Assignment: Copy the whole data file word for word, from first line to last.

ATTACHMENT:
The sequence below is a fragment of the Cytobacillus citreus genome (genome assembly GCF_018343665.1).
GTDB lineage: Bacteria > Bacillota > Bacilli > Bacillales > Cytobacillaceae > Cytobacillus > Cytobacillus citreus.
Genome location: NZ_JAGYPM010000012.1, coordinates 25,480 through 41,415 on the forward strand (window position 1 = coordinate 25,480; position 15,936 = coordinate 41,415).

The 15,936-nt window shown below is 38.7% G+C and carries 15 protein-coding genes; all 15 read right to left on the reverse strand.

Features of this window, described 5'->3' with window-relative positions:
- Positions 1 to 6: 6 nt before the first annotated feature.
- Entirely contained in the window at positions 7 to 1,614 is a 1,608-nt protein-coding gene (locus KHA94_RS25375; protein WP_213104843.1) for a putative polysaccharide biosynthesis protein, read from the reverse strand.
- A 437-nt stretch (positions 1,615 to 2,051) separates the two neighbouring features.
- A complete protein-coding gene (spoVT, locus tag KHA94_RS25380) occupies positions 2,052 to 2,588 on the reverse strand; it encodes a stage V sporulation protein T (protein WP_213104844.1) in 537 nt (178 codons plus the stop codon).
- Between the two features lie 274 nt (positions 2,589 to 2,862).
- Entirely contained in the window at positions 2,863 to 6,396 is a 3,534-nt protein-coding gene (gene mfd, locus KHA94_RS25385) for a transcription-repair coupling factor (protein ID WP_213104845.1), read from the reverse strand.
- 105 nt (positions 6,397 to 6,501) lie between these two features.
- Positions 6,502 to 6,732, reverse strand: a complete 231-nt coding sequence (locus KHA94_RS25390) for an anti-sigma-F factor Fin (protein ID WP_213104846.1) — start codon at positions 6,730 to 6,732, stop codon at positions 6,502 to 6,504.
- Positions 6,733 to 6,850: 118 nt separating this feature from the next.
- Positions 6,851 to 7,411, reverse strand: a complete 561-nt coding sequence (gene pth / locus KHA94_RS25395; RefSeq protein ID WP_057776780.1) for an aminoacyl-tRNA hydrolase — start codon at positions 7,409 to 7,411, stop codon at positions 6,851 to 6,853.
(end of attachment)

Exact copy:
The sequence below is a fragment of the Cytobacillus citreus genome (genome assembly GCF_018343665.1).
GTDB lineage: Bacteria > Bacillota > Bacilli > Bacillales > Cytobacillaceae > Cytobacillus > Cytobacillus citreus.
Genome location: NZ_JAGYPM010000012.1, coordinates 25,480 through 41,415 on the forward strand (window position 1 = coordinate 25,480; position 15,936 = coordinate 41,415).

The 15,936-nt window shown below is 38.7% G+C and carries 15 protein-coding genes; all 15 read right to left on the reverse strand.

Features of this window, described 5'->3' with window-relative positions:
- Positions 1 to 6: 6 nt before the first annotated feature.
- Entirely contained in the window at positions 7 to 1,614 is a 1,608-nt protein-coding gene (locus KHA94_RS25375; protein WP_213104843.1) for a putative polysaccharide biosynthesis protein, read from the reverse strand.
- A 437-nt stretch (positions 1,615 to 2,051) separates the two neighbouring features.
- A complete protein-coding gene (spoVT, locus tag KHA94_RS25380) occupies positions 2,052 to 2,588 on the reverse strand; it encodes a stage V sporulation protein T (protein WP_213104844.1) in 537 nt (178 codons plus the stop codon).
- Between the two features lie 274 nt (positions 2,589 to 2,862).
- Entirely contained in the window at positions 2,863 to 6,396 is a 3,534-nt protein-coding gene (gene mfd, locus KHA94_RS25385) for a transcription-repair coupling factor (protein ID WP_213104845.1), read from the reverse strand.
- 105 nt (positions 6,397 to 6,501) lie between these two features.
- Positions 6,502 to 6,732, reverse strand: a complete 231-nt coding sequence (locus KHA94_RS25390) for an anti-sigma-F factor Fin (protein ID WP_213104846.1) — start codon at positions 6,730 to 6,732, stop codon at positions 6,502 to 6,504.
- Positions 6,733 to 6,850: 118 nt separating this feature from the next.
- Positions 6,851 to 7,411, reverse strand: a complete 561-nt coding sequence (gene pth / locus KHA94_RS25395; RefSeq protein ID WP_057776780.1) for an aminoacyl-tRNA hydrolase — start codon at positions 7,409 to 7,411, stop codon at positions 6,851 to 6,853.